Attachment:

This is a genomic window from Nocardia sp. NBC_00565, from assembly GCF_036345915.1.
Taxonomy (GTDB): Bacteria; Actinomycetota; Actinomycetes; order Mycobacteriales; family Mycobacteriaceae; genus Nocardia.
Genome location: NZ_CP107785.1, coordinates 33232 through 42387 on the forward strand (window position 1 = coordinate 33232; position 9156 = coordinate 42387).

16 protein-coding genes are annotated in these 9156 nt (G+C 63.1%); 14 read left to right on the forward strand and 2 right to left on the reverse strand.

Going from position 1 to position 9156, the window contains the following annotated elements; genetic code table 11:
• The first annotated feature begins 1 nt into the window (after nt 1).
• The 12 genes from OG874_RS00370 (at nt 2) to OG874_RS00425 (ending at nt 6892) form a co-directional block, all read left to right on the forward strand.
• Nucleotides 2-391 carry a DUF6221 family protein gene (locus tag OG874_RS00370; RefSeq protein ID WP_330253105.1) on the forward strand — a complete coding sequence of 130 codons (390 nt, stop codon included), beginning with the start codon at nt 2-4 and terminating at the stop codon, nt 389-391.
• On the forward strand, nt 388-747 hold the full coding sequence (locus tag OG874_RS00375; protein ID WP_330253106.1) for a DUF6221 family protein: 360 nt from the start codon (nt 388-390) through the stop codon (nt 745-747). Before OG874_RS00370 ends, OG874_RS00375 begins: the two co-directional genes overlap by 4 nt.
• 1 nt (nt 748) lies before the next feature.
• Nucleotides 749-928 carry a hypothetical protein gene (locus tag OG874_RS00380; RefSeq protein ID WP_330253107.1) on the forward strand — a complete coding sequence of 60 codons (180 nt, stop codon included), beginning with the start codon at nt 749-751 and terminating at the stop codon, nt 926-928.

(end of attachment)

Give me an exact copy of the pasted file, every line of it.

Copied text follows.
This is a genomic window from Nocardia sp. NBC_00565, from assembly GCF_036345915.1.
Taxonomy (GTDB): Bacteria; Actinomycetota; Actinomycetes; order Mycobacteriales; family Mycobacteriaceae; genus Nocardia.
Genome location: NZ_CP107785.1, coordinates 33232 through 42387 on the forward strand (window position 1 = coordinate 33232; position 9156 = coordinate 42387).

16 protein-coding genes are annotated in these 9156 nt (G+C 63.1%); 14 read left to right on the forward strand and 2 right to left on the reverse strand.

Going from position 1 to position 9156, the window contains the following annotated elements; genetic code table 11:
• The first annotated feature begins 1 nt into the window (after nt 1).
• The 12 genes from OG874_RS00370 (at nt 2) to OG874_RS00425 (ending at nt 6892) form a co-directional block, all read left to right on the forward strand.
• Nucleotides 2-391 carry a DUF6221 family protein gene (locus tag OG874_RS00370; RefSeq protein ID WP_330253105.1) on the forward strand — a complete coding sequence of 130 codons (390 nt, stop codon included), beginning with the start codon at nt 2-4 and terminating at the stop codon, nt 389-391.
• On the forward strand, nt 388-747 hold the full coding sequence (locus tag OG874_RS00375; protein ID WP_330253106.1) for a DUF6221 family protein: 360 nt from the start codon (nt 388-390) through the stop codon (nt 745-747). Before OG874_RS00370 ends, OG874_RS00375 begins: the two co-directional genes overlap by 4 nt.
• 1 nt (nt 748) lies before the next feature.
• Nucleotides 749-928 carry a hypothetical protein gene (locus tag OG874_RS00380; RefSeq protein ID WP_330253107.1) on the forward strand — a complete coding sequence of 60 codons (180 nt, stop codon included), beginning with the start codon at nt 749-751 and terminating at the stop codon, nt 926-928.